How to Limit the Characters Per Line in Microsoft Word

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Microsoft Word lacks a native feature that prescribes a specific number of characters per line of a document. Proportionally spaced typefaces allocate varying amounts of width to individual characters, making the capital "M" or "W" the widest letters in the alphabet and the lower-case "I" the narrowest. Set your document to use a monospaced typeface and you can manipulate document margins to specify and limit the number of characters on each line.

Things You'll Need

  • Calculator
  • Switch to the Home tab of the Microsoft Word ribbon. In the Font section, click on the arrow next to the name of the current typeface and select a monospaced font from the drop-down menu. Your choices include Courier, Courier New, Monaco and Andale Mono.

  • Open the font size drop-down menu and set it to 12. At this size, a monospaced font sets 10 characters per inch of line width.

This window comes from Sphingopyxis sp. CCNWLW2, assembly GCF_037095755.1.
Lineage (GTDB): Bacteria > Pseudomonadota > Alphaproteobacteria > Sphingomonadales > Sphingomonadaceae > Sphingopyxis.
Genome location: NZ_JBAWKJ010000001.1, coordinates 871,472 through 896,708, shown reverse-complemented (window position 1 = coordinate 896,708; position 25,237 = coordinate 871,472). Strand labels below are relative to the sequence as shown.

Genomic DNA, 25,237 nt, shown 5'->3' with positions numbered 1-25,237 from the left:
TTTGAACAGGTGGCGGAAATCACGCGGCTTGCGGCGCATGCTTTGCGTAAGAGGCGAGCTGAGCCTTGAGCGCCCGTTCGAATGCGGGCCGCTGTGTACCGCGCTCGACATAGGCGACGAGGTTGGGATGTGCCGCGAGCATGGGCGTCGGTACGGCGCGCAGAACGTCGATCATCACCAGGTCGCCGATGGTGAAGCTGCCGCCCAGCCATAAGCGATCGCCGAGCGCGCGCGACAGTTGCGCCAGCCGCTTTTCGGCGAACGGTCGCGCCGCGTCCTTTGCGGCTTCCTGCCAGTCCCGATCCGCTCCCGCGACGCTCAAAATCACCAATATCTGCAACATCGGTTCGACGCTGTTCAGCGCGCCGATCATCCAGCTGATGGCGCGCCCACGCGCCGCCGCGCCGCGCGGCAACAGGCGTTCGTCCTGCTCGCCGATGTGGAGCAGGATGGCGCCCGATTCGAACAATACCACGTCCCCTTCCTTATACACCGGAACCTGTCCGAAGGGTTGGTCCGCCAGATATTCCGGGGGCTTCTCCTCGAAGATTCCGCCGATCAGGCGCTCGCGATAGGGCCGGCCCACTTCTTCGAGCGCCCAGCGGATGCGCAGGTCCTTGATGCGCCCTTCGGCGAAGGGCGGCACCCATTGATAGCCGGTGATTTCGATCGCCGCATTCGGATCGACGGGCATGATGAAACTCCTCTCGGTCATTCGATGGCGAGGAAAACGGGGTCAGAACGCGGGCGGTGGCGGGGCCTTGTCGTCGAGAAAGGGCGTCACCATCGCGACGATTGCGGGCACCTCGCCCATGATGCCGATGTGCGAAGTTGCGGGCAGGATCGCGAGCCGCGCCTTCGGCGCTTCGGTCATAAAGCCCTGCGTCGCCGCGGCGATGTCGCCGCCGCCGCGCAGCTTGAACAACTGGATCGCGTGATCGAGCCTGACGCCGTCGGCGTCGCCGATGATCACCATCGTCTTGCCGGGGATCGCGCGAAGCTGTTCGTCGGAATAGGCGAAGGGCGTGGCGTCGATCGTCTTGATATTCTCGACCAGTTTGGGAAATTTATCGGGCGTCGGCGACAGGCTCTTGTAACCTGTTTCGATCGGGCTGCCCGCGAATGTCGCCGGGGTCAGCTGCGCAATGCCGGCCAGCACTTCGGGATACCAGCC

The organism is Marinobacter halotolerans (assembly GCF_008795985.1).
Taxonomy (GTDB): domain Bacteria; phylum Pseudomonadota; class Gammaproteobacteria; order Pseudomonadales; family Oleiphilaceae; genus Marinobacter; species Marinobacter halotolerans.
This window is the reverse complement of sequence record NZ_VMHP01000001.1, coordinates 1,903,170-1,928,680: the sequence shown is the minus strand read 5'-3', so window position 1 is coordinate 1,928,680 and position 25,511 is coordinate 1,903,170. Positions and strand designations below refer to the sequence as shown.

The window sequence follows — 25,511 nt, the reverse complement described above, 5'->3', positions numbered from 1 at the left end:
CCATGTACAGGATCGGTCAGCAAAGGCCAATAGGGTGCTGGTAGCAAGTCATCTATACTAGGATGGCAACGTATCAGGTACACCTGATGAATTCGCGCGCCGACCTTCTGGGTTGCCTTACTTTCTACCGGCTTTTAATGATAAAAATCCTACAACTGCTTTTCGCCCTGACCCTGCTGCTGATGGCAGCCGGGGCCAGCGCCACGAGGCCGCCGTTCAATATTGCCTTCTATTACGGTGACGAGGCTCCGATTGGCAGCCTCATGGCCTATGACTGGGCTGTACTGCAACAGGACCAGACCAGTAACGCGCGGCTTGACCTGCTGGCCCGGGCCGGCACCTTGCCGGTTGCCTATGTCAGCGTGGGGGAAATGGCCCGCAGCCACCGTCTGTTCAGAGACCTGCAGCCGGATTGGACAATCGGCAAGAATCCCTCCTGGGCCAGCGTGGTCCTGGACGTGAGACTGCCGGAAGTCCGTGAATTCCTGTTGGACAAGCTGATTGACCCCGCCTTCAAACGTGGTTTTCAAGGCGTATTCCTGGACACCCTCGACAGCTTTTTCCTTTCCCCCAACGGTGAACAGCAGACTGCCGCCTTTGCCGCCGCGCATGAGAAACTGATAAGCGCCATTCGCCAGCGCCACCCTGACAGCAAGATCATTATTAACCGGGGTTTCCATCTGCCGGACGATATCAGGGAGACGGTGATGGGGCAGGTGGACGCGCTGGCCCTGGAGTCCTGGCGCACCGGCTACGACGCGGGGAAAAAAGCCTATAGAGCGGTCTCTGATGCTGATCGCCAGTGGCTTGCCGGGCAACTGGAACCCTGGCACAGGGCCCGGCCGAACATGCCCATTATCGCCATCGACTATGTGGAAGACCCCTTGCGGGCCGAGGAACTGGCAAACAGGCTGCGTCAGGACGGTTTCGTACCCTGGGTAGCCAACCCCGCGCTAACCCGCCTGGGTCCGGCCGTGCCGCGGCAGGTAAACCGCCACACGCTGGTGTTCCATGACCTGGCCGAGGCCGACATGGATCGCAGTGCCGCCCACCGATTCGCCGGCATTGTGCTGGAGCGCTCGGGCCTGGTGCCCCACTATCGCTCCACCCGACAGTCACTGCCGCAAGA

• Divide the number of characters per line by the number of characters per inch to calculate the line width that contains that character count. For example, if you want 60 characters per line, divide 60 characters by 10 characters per inch to yield 6 inches of line width, or "60 / 10 = 6."

  • Subtract the line width from the page width and divide the result by 2 to calculate your document's left and right margins. For example, to yield 6 inches of line width on an 8.5-inch-wide sheet of paper, you need 2.5 inches of margin space, evenly split at 1.25 inches on each vertical edge of the sheet, or "8.5 - 6 = 2.5" and "2.5 / 2 = 1.25."

  • Switch to the Page Layout tab of the Microsoft Word ribbon. In the Page Setup section, click on the "Margins" item and choose "Custom Margins." Enter 1.25 inches for both the left and right margins.

Tips & Warnings

  • The monospaced typefaces on your computer draw from your installed, active fonts and vary depending on your operating system and its version.
  • If you switch to a proportionally spaced typeface, your character count will change for every line of your document.
  • Information in this article applies to Microsoft Word 2013 for Windows and Microsoft Word for Mac 2011. It may differ slightly or significantly with other versions.

References

  • Photo Credit Ken Drysdale/iStock/Getty Images
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